Romance readers and writers suffer from this kind of prejudice all the time and have done so for years. Admitting to reading romance was always tantamount to admitting you read fantasy and sci fi, that you watched Star Trek and Dr Who and have watched Star Wars more times than you could count and liked (god forbid) to read as much or more than you liked sport or having a piss up with your friends. If you did all these things (or even only a couple of them), you were considered a nerd. And when I was growing up, the term nerd was permission for someone to treat you like you were some kind of weird bug they just needed to step on.
Well, the term nerd has changed. Shows like ‘The Big Bang Theory’ has been wonderful for making nerds claim their nerdism with pride. My son calls himself a nerd (and by any definition, he is), but he calls himself that with pride. And I’m proud of him too. He has inherited his nerdism from me and his father (my husband), and he wears it with aplomb. Nerds are no longer universally looked down upon as socially inept inferiors, but as people who can and are, ruling the world. Much of the social media and technology that are integral to so many people’s existences is created by ‘nerds’. They have a right to be proud of their accomplishments and their nerdism. They’ve got to where they are because they love something so hard and there is nothing wrong with that (and if you need proof of this, watch this video of Wil Wheaton from Star Trek, Eureka and The Big Bang Theory, talk about being a nerd. Check it out, it’s pretty special.) http://www.upworthy.com/this-is-what-it-looks-like-when-the-king-of-the-nerds-gives-your-infant-daughter-a-pep-talk-7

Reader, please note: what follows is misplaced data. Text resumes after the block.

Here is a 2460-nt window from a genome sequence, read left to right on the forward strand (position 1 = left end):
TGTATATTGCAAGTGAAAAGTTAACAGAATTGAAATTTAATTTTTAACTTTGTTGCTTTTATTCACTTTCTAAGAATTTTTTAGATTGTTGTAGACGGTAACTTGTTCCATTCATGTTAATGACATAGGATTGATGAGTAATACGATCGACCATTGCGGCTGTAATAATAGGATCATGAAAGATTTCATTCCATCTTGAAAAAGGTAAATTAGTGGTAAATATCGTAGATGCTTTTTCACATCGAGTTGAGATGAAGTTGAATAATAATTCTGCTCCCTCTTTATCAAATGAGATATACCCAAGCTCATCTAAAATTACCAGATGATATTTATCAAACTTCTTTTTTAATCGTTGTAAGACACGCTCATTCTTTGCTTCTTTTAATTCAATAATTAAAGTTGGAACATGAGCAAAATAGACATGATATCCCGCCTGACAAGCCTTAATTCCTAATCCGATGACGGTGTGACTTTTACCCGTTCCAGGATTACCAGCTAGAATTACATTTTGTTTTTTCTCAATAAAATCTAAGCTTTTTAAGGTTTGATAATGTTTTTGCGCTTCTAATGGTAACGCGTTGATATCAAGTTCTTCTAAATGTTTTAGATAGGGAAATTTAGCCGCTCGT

I think romance readers and writers can be just as proud of our love. We are romance nerds. We want love to be the answer. We want everyone to have a Happy Ever After. We want people to come to understand themselves, to learn to be better people, so that they are ready to love and be loved by others. We’re happy to talk with anybody about who has the same love, to share, to go to conferences, to book clubs, writing meetings, join associations like RWA (Romance Writers of Australia) and ARRA (Australian Romance Readers Association) and generally own our love of love. We don’t, and shouldnt need, anyone else’s approval of what we love and as long as we’re not shoving that love down unwilling throats, we should be allowed to stay happy loving love.
When I wrote Killing Me Softly, it wasn’t because I was trying to make some big statement or change someone’s life with my profound thoughts, I wrote it because I wanted to share a story about people overcoming adversity and growing stronger together, connecting, falling in love, and beating the odds to get their happy ever after. And quite frankly, I don’t think there is anything more profound than finding self fulfilment and love. If we could all do that, we’d all be a lot happier. The world would be a lot happier. That’s all I want for my children. Self-fulfillment, love, happiness. If that is my only gift to them, then that is enough for me. And if the way I choose to share this with the world is by reading and writing romances of all kinds, then what’s so wrong with that?
Nothing. And I’m here to say to those people who think it is wrong, perhaps the problem is not with me or those who love love like me, but with your feeling like you have the right to tell me what I should love; what is right to love. There is no right or wrong. There is just personal preferences, and a right to be happy having them.
Embrace what you love, no matter what that is (as long as it doesn’t hurt others is my one proviso). And if what you love is love, then I think you are pretty special and don’t let anyone tell you otherwise.